Learning how to say “I love you”, in different languages may not be enough, you must learn each other’s unique language.

 

“I love you.”

That’s all Jill wanted to hear him say.  Instead Jack lay on top of her,  pumping like a jack hammer.  Using her body like one would use an inanimate object.

“How was it?”  Jack asked hopefully as he moved next to her.  As much as Jack enjoyed the physical sensation of making love to his wife, he would love it even more if she would enjoy it as well.  He’d love it if she would just move…instead of laying there like a corpse.

Jack closed his eyes, vowing to try some different techniques the next time as he drifted off to sleep.

‘Animal.’  Jill thought.

‘All he cares about is sex.’  And she turned her back to him as she laid there unable to sleep, listening to her husband’s snores.

 

Jack, the fictitious husband in the scenario above had a very simple, but common problem.  He did not know how to say I love you in his wife’s  language.  All Jack had to do was put his lips to Jill’s ear, whisper the words “I love you”, and Jill would have opened up to him like a flower in spring.

Jill, like many wives, didn’t know how to say I love you in her husband’s  language either.  If she had, she would have been a lot more responsive in bed.

Although Jack and Jill are fictitious, their problem is not.  According to statistics, at least half of all couples that marry in a given year run into the same problem.  They do not know how to say I love you in each others’ language.  Misinterpreting each others’ actions, and in-actions, they get divorced.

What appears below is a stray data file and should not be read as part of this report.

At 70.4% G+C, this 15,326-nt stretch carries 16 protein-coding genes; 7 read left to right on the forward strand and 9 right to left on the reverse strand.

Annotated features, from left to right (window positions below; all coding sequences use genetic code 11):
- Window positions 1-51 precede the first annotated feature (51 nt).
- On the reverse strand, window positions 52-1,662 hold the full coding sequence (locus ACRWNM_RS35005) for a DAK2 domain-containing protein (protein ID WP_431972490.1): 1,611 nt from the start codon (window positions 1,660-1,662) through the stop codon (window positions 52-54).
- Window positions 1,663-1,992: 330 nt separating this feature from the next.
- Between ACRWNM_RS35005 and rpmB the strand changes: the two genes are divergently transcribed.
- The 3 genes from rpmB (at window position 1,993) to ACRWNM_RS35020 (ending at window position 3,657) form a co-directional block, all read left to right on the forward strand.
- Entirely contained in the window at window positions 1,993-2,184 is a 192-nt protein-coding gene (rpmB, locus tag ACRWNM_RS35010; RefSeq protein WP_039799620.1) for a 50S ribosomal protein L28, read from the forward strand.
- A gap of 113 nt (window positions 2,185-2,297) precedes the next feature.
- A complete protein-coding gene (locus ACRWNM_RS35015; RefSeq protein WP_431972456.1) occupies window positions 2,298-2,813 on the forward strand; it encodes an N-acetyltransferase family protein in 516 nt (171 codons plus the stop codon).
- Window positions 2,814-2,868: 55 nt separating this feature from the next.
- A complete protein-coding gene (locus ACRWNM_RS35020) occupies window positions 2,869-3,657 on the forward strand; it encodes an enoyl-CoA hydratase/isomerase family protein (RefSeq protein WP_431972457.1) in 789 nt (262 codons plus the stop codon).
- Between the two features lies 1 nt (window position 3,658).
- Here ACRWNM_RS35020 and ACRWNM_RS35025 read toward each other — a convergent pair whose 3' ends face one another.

Statistics do not even account for all the couples that  separate or stay together in loveless relationships.  But what if.  What if it’s just a matter of learning how to say I love you in your loved one’s language?

“Love is patient, love is kind.  Love does not envy, love does not boast, love is not proud.  Love is not rude, love is not self-seeking, love is not easily angered.  Love keeps no record of wrongs.  Love does not delight in evil.  Love rejoices with the truth.  Love always protects.  Love always trusts.  Love always hopes.   And love always perseveres.”  That’s the King James version:  1st Colossians, chapter 13, verses 4-7.

But we don’t have to become biblical scholars in order to learn how to say I love you to that special someone in our lives.  Love is not that hard.  Love is wonderful, joyful, glorious, and yes, love is simple.

It is in this spirit that we share How To Say I Love You in Different Languages.  How To Say I Love You in Different Languages is fun and it’s simple.  Go through the different languages and try them out.  Pick one, two, or more and use them to spice up your relationship.  Let that special foreign expression be something shared just between the two of you.

Greet your loved one with it in the morning when you wake up.  Call him or her in the middle of the day just to say I love you in that special, different language that just the two of you share.  Write it in notes, letters, emails, and texts for one another.  And of course, say I love you in the different language that you share at night.

Just to make it practical, we’ve included a written pronunciation guide and free audio pronunciation so that you can pronounce words today.  Life is short.  Love is precious.  So we don’t want you to waste one minute before you start learning how to say I love you to that special someone in your life.

While enjoying How To Say I Love You In Different Languages, be sure to check out how to say I love you as portrayed by all the different countries, cultures and traditions.  Feel free to borrow from these traditions as you like, and use them to add more spice to your relationship.  In the future, we plan to add other ideas that you can use to say I love you to that special someone in your life, and add even more spice to your relationship.  So be sure to come back often.